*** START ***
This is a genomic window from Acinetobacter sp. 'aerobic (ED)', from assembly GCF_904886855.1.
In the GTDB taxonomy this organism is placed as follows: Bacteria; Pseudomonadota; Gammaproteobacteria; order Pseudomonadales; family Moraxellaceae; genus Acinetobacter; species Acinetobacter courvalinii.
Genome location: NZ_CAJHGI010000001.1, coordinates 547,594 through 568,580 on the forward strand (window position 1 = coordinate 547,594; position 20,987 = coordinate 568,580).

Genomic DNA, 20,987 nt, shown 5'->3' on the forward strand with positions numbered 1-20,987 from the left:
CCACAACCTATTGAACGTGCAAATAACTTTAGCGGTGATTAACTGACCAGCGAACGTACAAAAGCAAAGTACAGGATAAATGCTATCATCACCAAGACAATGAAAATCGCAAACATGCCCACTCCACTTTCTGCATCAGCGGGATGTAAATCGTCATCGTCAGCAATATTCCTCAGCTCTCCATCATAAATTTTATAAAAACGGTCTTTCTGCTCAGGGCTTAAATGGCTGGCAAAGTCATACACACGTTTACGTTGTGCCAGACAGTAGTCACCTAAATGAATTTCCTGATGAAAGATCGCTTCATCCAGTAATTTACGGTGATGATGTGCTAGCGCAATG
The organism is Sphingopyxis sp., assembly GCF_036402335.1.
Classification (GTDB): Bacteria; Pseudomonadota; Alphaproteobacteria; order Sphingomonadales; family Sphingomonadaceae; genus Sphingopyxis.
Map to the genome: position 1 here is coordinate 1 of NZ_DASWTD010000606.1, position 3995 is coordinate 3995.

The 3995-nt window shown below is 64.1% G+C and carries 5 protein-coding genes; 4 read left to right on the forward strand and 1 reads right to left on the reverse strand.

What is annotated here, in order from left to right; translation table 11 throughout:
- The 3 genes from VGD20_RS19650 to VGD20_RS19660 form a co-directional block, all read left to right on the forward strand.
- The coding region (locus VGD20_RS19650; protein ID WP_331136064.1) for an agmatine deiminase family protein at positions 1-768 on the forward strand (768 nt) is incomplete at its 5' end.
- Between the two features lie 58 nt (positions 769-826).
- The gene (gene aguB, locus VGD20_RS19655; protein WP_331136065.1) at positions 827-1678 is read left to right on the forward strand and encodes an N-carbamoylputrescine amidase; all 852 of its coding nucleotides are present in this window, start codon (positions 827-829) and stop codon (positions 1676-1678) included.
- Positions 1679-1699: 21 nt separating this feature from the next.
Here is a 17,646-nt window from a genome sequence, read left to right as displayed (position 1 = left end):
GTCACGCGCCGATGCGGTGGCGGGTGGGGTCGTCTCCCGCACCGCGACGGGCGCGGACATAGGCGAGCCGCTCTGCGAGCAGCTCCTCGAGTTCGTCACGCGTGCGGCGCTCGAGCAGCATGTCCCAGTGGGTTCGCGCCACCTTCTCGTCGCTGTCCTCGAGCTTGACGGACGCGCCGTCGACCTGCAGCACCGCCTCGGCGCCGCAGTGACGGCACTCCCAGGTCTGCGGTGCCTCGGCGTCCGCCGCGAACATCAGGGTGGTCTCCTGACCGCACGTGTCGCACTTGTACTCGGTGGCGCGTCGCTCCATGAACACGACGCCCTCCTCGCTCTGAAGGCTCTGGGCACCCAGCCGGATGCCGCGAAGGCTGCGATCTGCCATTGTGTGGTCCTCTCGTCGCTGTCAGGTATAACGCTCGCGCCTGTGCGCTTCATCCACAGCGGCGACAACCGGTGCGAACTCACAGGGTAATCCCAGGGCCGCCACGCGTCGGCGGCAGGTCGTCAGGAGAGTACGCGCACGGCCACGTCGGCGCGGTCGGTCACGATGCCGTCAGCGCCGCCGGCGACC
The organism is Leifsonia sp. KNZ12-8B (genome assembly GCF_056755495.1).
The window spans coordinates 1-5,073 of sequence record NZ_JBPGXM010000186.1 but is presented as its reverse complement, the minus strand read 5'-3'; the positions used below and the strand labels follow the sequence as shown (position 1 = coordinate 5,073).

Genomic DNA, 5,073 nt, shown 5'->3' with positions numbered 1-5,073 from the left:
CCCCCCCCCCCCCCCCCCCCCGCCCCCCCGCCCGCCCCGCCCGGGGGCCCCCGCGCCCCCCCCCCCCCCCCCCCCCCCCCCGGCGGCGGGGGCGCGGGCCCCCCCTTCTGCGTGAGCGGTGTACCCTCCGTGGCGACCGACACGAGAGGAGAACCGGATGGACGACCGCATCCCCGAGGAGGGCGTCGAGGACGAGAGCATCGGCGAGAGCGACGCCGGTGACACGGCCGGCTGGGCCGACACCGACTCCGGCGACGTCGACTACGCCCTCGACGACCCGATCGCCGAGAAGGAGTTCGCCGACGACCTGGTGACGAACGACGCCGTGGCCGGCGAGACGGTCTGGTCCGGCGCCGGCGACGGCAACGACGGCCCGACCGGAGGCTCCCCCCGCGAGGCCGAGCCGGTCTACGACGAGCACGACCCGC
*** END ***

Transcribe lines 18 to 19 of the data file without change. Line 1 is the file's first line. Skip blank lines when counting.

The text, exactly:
The organism is Leifsonia sp. KNZ12-8B (genome assembly GCF_056755495.1).
The window spans coordinates 1-5,073 of sequence record NZ_JBPGXM010000186.1 but is presented as its reverse complement, the minus strand read 5'-3'; the positions used below and the strand labels follow the sequence as shown (position 1 = coordinate 5,073).